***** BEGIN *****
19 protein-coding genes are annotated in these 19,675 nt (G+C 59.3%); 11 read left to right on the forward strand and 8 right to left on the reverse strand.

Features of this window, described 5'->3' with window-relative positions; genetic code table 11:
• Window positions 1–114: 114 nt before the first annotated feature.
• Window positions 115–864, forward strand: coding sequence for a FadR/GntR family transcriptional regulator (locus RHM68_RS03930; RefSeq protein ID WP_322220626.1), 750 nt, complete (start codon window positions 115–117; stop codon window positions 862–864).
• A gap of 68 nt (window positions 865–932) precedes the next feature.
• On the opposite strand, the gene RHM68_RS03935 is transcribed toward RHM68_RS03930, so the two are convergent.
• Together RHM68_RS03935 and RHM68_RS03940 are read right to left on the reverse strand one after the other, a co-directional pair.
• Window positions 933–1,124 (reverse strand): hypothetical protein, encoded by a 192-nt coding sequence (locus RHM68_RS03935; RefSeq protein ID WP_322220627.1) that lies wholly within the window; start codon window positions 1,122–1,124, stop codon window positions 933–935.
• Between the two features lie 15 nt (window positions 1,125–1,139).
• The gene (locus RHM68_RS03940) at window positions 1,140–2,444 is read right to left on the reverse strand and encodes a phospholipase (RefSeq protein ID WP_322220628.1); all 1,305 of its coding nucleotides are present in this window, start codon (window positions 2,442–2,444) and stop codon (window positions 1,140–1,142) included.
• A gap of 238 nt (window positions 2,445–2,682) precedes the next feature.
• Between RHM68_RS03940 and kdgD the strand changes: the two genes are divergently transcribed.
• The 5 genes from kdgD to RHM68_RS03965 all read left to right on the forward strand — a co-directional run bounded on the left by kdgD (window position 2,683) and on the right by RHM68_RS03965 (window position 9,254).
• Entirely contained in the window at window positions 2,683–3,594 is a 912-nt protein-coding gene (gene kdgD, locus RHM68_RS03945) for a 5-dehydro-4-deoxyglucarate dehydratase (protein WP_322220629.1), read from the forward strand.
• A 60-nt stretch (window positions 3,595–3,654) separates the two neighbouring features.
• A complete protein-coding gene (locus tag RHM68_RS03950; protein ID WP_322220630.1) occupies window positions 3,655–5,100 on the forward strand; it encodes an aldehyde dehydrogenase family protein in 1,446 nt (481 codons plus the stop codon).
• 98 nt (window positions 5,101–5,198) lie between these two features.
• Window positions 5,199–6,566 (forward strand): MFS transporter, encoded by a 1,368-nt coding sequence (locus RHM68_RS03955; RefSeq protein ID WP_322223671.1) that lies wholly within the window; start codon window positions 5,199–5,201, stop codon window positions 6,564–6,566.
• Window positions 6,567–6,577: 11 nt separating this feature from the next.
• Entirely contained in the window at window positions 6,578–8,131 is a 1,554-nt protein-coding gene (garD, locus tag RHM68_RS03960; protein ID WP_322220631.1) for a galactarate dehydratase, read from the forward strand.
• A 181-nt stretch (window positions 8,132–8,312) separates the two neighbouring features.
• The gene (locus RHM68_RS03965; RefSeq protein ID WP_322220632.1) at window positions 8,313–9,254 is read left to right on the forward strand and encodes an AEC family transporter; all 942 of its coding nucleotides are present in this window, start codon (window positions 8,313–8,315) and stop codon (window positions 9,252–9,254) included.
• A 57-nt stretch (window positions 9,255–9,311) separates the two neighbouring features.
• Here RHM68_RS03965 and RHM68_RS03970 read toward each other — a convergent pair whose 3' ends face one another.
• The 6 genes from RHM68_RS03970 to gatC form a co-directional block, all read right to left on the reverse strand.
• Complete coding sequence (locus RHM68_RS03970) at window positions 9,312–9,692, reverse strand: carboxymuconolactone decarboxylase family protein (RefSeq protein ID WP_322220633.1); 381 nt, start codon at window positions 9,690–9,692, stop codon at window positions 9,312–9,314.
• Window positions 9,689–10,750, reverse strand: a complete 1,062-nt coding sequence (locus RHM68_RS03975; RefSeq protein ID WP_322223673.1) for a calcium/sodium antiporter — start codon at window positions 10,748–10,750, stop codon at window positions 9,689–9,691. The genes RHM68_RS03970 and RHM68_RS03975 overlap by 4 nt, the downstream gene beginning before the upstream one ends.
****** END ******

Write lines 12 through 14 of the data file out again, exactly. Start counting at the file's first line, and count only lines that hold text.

• Between RHM68_RS03940 and kdgD the strand changes: the two genes are divergently transcribed.
• The 5 genes from kdgD to RHM68_RS03965 all read left to right on the forward strand — a co-directional run bounded on the left by kdgD (window position 2,683) and on the right by RHM68_RS03965 (window position 9,254).
• Entirely contained in the window at window positions 2,683–3,594 is a 912-nt protein-coding gene (gene kdgD, locus RHM68_RS03945) for a 5-dehydro-4-deoxyglucarate dehydratase (protein WP_322220629.1), read from the forward strand.